Energy conservation was clearly a “colorable” alternative relevant to the goals of the project. The FPC routinely requires that applications to build hydroelectric facilities include an environmental report discussing “the potential for accomplishing the proposed objectives through energy conservation” as well as through alternative energy sources. 18 C.F.R. App. A § 8.2 (1975), 38 Fed.Reg. 15946, 15949 (June 19, 1973). Moreover scholars and government officials are almost unanimous that energy conservation will have an important, although not decisive, role in overall energy policy in coming decades.
It follows that energy conservation was not to be dismissed by the Commission without inquiry or explanation.
 Nor are we persuaded by the argument advanced by the Appeal Board that energy conservation was implicitly considered in the cost-benefit analysis or demand projections. See supra p. ___ of 178 U.S.App.D.C., pp. 625-626 of 547 F.2d. In enacting §§ 102(C)(iii) and 102(D) of NEPA Congress required explicit
consideration of “alternatives to the proposed action.” Express consideration of other approaches to a problem places a proposed action in perspective for both the immediate decisionmaker and the public.
 We hold that rejection of energy conservation on the basis of the “threshold test” was capricious and arbitrary for the reasons heretofore stated. Remand for further proceedings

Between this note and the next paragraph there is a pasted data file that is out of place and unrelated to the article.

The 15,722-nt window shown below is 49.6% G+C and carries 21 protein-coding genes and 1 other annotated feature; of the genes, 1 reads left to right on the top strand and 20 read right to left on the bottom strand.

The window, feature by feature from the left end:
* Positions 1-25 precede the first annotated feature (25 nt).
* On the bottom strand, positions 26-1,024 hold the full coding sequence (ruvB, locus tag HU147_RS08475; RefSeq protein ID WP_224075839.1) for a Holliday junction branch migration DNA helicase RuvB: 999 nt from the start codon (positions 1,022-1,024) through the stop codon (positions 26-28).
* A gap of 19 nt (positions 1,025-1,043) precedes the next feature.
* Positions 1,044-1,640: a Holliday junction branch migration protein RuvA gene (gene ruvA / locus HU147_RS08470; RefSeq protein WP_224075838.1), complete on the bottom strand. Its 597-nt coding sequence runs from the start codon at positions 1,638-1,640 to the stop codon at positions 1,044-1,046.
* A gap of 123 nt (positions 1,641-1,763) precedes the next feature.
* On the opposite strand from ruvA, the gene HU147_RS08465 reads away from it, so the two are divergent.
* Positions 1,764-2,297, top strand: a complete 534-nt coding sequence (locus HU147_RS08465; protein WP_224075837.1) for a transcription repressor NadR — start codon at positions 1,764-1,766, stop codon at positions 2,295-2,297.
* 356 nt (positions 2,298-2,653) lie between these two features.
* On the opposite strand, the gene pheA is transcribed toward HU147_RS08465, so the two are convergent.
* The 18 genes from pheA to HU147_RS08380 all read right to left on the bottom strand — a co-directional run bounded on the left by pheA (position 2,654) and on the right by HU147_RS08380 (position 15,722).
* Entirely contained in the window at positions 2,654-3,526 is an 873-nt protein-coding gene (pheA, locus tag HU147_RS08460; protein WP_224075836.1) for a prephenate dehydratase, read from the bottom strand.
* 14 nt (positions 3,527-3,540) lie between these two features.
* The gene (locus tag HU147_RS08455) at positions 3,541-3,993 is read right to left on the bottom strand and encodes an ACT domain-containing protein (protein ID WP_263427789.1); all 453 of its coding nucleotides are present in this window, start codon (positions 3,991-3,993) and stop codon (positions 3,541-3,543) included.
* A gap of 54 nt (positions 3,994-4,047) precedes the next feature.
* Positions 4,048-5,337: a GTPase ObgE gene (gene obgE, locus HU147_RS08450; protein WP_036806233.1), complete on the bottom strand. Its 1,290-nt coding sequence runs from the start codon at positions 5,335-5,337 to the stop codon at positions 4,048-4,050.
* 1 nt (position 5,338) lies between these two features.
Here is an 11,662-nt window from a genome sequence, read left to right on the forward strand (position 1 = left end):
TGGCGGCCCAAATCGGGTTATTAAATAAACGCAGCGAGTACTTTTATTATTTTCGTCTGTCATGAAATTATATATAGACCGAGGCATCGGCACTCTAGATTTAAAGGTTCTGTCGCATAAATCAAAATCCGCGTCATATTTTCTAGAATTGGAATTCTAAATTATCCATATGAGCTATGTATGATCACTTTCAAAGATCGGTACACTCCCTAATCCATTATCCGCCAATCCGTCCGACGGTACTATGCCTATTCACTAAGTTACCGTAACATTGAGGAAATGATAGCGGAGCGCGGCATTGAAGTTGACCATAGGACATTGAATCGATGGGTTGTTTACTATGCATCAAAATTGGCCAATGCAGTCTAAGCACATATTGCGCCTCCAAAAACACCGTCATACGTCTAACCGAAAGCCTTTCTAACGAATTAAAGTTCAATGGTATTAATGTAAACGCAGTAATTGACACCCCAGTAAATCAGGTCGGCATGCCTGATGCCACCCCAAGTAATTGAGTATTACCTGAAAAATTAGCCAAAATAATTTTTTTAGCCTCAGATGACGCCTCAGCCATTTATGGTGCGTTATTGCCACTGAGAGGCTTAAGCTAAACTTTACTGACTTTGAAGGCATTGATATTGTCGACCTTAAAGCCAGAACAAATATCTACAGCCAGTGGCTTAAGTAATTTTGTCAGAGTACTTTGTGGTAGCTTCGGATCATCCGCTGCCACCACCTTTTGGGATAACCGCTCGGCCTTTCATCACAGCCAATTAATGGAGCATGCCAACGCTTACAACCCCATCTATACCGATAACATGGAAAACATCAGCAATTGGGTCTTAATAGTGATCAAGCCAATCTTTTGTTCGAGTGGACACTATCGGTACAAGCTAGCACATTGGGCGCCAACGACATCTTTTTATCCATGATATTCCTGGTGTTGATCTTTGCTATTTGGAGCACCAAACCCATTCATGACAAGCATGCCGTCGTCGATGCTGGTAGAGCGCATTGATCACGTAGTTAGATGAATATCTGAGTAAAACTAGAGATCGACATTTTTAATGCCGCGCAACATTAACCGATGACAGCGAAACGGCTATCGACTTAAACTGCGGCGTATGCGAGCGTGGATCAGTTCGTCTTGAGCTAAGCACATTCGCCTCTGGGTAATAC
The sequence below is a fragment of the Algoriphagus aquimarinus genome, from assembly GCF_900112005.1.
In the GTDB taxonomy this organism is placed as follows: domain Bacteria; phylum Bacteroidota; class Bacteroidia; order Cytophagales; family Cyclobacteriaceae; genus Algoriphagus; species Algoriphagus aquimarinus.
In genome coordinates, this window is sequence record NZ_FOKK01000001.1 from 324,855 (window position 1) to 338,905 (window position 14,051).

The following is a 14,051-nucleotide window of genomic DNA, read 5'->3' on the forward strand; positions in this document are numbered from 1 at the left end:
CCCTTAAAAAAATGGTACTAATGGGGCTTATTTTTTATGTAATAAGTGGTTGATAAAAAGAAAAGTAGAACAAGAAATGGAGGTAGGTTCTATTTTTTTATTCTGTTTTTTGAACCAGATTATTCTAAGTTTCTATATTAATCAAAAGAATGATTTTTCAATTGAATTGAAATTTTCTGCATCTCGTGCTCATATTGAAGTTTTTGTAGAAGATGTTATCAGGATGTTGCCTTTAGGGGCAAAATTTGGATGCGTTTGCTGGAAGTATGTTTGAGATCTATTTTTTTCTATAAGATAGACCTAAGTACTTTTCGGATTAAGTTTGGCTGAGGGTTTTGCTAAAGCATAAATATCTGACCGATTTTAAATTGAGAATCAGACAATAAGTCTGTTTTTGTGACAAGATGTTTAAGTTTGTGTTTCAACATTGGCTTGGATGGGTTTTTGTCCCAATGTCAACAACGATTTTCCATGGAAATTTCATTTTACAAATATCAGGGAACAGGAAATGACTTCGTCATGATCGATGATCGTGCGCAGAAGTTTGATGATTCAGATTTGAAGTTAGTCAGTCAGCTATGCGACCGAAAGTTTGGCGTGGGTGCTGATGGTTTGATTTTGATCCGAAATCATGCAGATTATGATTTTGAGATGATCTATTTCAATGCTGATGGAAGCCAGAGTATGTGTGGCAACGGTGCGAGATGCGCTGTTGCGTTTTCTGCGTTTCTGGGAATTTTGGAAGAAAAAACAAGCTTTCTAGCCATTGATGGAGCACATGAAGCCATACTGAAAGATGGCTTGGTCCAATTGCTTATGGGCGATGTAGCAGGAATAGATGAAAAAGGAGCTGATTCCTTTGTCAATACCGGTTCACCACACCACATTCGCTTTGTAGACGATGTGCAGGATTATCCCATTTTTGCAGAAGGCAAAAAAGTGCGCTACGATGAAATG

on this and other issues discussed hereafter is therefore necessary.
 Saginaw also contends that the Commission erred by refusing to permit inquiry into the safety conclusions of the Advisory Committee on Reactor Safeguards [ACRS]. ACRS is a group of outside experts charged by statute to “make reports . . . with regard to the hazards of proposed or existing reactor facilities and the adequacy of proposed reactor safety standards.” 42 U.S.C. § 2039
(1970). See Siegel v. AEC, 130 U.S.App.D.C. 307, 400 F.2d 778, 780 (1968). Pursuant to 42 U.S.C. § 2232(b), each application for a construction permit or operating license for a commercial nuclear power generating facility must be reviewed by ACRS and a report “made . . available to the public except to the extent that security classification prevents disclosure.” Id.
 The ACRS report in this case was a 5 page, single-spaced typewritten letter. In language accessible to the determined layman, the ACRS report discusses roughly half a dozen design problems raised by the Midland reactors, and recommends modifications to alleviate them. Following discussion of these specific problems, the ACRS report concludes:
Other problems related to large water reactors have been identified by the Regulatory Staff and the ACRS and cited in previous ACRS reports. The Committee believes that resolution of these items should apply equally to the Midland Plant Units 1 2.